1. I understand from Wikipedia that it is native to the Amazon Basin. It was introduced by Belgian colonists to Rwanda to beautify their holdings and then advanced by natural means to Lake Victoria where it was first sighted in 1988.
        It is being looked at for energy uses and is also used in some ways as a medicinal plant. From the way everyone says it multiplies, it should be make some cheap energy.

        1. Never looked at this Cammy, since I pretty much accepted the history lesson I received over many years as to how it landed in Louisiana waters! Diane explained it pretty well!

          1. Thought you might be interested to know, in today’s B.R. paper there was an article about the Water Hyacinth. It stated it was introduced to La. at The Cotton Exposition.

      2. Well, from what I gather, the water hyacinth that originally made it’s way to south Louisiana was imported from Venezuela by the Japanese delagation attending the Cotton Exposition. It was supposedly given away to visitors, many of whom used it as an ornamental plant in garden ponds and the rest is history.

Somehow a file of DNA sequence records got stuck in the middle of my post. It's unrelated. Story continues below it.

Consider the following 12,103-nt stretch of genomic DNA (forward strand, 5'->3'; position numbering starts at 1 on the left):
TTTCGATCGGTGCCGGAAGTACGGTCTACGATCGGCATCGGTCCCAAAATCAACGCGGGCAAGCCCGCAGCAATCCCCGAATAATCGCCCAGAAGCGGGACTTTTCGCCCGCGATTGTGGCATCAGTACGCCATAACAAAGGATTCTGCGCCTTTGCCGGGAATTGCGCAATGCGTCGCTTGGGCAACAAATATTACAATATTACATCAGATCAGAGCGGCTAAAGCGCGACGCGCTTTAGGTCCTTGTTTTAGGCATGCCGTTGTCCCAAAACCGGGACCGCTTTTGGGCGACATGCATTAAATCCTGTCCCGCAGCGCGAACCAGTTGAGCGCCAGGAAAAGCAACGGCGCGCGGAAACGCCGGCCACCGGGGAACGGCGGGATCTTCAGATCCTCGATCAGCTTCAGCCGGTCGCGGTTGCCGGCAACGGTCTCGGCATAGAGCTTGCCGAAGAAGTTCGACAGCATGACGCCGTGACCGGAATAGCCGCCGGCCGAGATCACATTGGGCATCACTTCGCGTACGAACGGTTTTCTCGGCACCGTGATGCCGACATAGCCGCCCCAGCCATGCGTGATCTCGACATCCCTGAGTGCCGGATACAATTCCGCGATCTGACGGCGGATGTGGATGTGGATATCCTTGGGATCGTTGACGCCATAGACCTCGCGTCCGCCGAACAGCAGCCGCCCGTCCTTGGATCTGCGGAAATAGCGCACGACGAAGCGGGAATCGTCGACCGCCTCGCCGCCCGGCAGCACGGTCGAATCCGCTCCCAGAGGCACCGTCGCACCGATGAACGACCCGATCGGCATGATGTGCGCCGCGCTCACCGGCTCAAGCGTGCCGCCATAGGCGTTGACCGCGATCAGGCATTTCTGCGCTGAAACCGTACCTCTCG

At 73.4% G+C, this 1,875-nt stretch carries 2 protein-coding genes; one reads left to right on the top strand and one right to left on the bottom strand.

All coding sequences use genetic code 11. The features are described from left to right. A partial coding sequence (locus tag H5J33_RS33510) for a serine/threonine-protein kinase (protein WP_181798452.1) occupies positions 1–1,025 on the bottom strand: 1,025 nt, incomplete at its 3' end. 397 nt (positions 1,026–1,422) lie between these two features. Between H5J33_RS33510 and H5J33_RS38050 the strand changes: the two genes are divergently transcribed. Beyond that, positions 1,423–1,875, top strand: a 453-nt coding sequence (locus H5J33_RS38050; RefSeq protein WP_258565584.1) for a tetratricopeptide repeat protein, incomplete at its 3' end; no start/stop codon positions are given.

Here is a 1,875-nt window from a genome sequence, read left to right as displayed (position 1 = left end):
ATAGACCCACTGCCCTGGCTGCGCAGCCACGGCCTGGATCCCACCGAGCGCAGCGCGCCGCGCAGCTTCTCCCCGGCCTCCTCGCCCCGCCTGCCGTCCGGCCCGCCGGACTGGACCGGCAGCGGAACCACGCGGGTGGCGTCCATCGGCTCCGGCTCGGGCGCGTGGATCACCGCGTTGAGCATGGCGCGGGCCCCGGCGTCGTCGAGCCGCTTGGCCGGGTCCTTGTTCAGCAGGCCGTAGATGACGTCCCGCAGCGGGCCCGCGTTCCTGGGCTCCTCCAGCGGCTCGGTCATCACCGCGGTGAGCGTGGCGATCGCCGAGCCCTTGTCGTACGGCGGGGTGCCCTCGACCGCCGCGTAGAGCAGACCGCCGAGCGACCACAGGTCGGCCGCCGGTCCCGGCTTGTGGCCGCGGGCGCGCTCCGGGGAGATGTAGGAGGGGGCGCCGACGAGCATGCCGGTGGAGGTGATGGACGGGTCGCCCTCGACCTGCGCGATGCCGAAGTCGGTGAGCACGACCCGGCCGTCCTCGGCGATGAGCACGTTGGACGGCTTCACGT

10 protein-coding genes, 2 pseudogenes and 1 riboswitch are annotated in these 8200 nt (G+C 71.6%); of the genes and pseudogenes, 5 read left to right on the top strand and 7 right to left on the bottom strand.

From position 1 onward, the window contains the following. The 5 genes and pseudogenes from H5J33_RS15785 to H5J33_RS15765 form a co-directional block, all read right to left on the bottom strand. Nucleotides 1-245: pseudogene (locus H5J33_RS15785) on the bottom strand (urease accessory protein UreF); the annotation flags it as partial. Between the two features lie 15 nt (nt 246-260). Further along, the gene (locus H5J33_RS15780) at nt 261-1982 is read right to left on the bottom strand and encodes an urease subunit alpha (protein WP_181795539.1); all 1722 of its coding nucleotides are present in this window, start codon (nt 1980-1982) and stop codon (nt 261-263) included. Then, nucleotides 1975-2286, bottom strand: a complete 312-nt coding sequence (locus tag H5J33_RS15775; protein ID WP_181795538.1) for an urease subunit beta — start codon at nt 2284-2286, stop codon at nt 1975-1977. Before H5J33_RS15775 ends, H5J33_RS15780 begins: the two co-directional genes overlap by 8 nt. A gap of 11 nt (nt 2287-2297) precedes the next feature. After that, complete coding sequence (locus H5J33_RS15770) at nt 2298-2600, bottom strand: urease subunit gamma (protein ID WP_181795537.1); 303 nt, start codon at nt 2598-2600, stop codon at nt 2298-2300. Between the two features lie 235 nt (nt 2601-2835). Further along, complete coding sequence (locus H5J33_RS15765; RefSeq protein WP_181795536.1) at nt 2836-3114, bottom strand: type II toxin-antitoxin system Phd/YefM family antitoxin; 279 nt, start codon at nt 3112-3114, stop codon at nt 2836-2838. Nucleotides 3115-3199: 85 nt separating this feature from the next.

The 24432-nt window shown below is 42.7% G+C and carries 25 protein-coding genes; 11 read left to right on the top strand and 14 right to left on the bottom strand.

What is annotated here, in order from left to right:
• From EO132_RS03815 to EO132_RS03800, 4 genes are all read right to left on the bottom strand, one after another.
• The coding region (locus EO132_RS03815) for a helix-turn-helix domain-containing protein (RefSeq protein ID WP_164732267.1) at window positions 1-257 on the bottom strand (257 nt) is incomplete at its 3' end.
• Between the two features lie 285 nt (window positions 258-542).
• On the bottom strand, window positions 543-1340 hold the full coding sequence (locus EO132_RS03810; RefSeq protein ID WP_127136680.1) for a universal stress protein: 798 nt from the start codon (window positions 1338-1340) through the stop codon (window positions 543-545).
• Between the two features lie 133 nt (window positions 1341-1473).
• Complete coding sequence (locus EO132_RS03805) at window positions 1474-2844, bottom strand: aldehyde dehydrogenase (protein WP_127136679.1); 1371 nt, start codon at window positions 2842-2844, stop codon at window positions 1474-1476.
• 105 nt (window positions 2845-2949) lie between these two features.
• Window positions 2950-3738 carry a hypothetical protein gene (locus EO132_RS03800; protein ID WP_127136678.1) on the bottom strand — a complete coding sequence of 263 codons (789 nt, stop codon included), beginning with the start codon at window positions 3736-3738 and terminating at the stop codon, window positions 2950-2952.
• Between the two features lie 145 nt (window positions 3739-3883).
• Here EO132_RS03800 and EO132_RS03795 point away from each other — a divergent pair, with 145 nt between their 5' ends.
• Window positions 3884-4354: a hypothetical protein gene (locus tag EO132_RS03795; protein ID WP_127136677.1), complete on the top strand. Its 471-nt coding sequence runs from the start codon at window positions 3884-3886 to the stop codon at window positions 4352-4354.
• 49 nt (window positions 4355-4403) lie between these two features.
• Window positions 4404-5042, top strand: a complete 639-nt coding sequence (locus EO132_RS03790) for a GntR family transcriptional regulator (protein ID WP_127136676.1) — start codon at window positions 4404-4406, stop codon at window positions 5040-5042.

10. Yes, Blu, “arrowheads” (also of the water plaintain family) live in shallow water or on soggy banks. The difference in the those and these are the leaves and stalks. This one is “sagittaria lancifolia” with the flower spikes being taller than the leaves. The one you mention is called “sagittaria latifolia” and the leaves are taller than flower spikes!!! Okay, I’m kinda showing off, but there are some things I am right about! This happens to be one of them. (I know, it’s rare.)

  11. Why the H E double hockey sticks would a Japanese delegation bring an import from Venezuela? Do you think they had a crystal ball and paired up with an ulterior motive in mind? You know there was that thing about Hiroshima and now the “Gasoline” situation with Venezuela.

  12. I like Dianes explanation better than Wikipedias too. A whole lot easier to understand also.

    I just realized I have some of the water plantains (not sure which species) planted below my window AC. Mom brought them from one of her fishing holes a few years ago and told me that she called them a water lillie. Also, they need a marshy area to grow and were very beautiful when they bloomed. They have never bloomed but, the leaves are so tall and lovely. They die down in the winter and come back each spring. And being below the ACs drip makes them very happy. Wish they would bloom just once.

      1. Not a whole lot of direct sun. That side of the house has about an 18″ shade all the way down it from about 10am on thru the day. From what she had told me about them, they were in the shallows and under over hanging trees. Last year, the leaves shot up about 20″ tall. This year they were only about 12″. I guess the dry weather affected them.